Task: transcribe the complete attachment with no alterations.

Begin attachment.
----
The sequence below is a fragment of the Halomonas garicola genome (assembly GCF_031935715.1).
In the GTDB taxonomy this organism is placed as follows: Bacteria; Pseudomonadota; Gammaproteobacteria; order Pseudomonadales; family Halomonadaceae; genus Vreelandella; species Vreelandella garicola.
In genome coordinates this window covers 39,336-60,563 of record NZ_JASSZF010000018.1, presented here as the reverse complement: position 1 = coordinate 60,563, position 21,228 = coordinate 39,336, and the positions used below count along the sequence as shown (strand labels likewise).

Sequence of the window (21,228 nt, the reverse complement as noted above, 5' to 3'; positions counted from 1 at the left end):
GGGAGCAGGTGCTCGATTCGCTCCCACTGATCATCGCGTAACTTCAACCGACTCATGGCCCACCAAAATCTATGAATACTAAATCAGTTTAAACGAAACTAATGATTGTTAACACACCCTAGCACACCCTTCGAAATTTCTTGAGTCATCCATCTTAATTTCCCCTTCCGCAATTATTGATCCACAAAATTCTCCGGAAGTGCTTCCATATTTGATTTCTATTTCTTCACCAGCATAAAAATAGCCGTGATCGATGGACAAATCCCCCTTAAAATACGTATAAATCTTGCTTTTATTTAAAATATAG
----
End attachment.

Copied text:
The sequence below is a fragment of the Halomonas garicola genome (assembly GCF_031935715.1).
In the GTDB taxonomy this organism is placed as follows: Bacteria; Pseudomonadota; Gammaproteobacteria; order Pseudomonadales; family Halomonadaceae; genus Vreelandella; species Vreelandella garicola.
In genome coordinates this window covers 39,336-60,563 of record NZ_JASSZF010000018.1, presented here as the reverse complement: position 1 = coordinate 60,563, position 21,228 = coordinate 39,336, and the positions used below count along the sequence as shown (strand labels likewise).

Sequence of the window (21,228 nt, the reverse complement as noted above, 5' to 3'; positions counted from 1 at the left end):
GGGAGCAGGTGCTCGATTCGCTCCCACTGATCATCGCGTAACTTCAACCGACTCATGGCCCACCAAAATCTATGAATACTAAATCAGTTTAAACGAAACTAATGATTGTTAACACACCCTAGCACACCCTTCGAAATTTCTTGAGTCATCCATCTTAATTTCCCCTTCCGCAATTATTGATCCACAAAATTCTCCGGAAGTGCTTCCATATTTGATTTCTATTTCTTCACCAGCATAAAAATAGCCGTGATCGATGGACAAATCCCCCTTAAAATACGTATAAATCTTGCTTTTATTTAAAATATAG